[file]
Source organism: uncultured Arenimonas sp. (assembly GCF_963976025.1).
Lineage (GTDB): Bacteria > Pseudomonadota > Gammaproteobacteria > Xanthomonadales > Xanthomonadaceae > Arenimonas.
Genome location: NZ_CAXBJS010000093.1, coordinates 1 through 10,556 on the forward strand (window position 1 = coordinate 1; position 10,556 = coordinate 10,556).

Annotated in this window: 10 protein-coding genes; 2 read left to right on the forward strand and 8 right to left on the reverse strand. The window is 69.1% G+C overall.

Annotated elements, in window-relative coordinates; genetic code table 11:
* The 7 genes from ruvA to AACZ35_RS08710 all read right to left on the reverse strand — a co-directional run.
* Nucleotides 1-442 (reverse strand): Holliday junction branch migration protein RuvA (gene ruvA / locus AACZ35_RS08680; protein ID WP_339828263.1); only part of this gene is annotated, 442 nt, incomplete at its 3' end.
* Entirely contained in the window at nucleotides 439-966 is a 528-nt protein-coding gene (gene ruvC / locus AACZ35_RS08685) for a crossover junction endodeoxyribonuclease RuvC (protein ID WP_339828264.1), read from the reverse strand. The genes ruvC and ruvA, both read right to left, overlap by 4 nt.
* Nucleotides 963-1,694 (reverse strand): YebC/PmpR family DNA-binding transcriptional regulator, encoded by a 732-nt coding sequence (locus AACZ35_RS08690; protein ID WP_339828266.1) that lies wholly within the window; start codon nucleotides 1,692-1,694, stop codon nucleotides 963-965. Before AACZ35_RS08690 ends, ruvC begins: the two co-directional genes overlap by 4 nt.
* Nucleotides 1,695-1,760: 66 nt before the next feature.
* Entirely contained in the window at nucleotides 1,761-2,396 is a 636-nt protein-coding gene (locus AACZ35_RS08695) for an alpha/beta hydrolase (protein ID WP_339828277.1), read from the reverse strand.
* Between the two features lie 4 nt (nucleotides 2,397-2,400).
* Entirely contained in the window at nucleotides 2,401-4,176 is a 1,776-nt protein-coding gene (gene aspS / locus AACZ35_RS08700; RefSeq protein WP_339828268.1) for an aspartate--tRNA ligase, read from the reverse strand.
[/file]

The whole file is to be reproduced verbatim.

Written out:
Source organism: uncultured Arenimonas sp. (assembly GCF_963976025.1).
Lineage (GTDB): Bacteria > Pseudomonadota > Gammaproteobacteria > Xanthomonadales > Xanthomonadaceae > Arenimonas.
Genome location: NZ_CAXBJS010000093.1, coordinates 1 through 10,556 on the forward strand (window position 1 = coordinate 1; position 10,556 = coordinate 10,556).

Annotated in this window: 10 protein-coding genes; 2 read left to right on the forward strand and 8 right to left on the reverse strand. The window is 69.1% G+C overall.

Annotated elements, in window-relative coordinates; genetic code table 11:
* The 7 genes from ruvA to AACZ35_RS08710 all read right to left on the reverse strand — a co-directional run.
* Nucleotides 1-442 (reverse strand): Holliday junction branch migration protein RuvA (gene ruvA / locus AACZ35_RS08680; protein ID WP_339828263.1); only part of this gene is annotated, 442 nt, incomplete at its 3' end.
* Entirely contained in the window at nucleotides 439-966 is a 528-nt protein-coding gene (gene ruvC / locus AACZ35_RS08685) for a crossover junction endodeoxyribonuclease RuvC (protein ID WP_339828264.1), read from the reverse strand. The genes ruvC and ruvA, both read right to left, overlap by 4 nt.
* Nucleotides 963-1,694 (reverse strand): YebC/PmpR family DNA-binding transcriptional regulator, encoded by a 732-nt coding sequence (locus AACZ35_RS08690; protein ID WP_339828266.1) that lies wholly within the window; start codon nucleotides 1,692-1,694, stop codon nucleotides 963-965. Before AACZ35_RS08690 ends, ruvC begins: the two co-directional genes overlap by 4 nt.
* Nucleotides 1,695-1,760: 66 nt before the next feature.
* Entirely contained in the window at nucleotides 1,761-2,396 is a 636-nt protein-coding gene (locus AACZ35_RS08695) for an alpha/beta hydrolase (protein ID WP_339828277.1), read from the reverse strand.
* Between the two features lie 4 nt (nucleotides 2,397-2,400).
* Entirely contained in the window at nucleotides 2,401-4,176 is a 1,776-nt protein-coding gene (gene aspS / locus AACZ35_RS08700; RefSeq protein WP_339828268.1) for an aspartate--tRNA ligase, read from the reverse strand.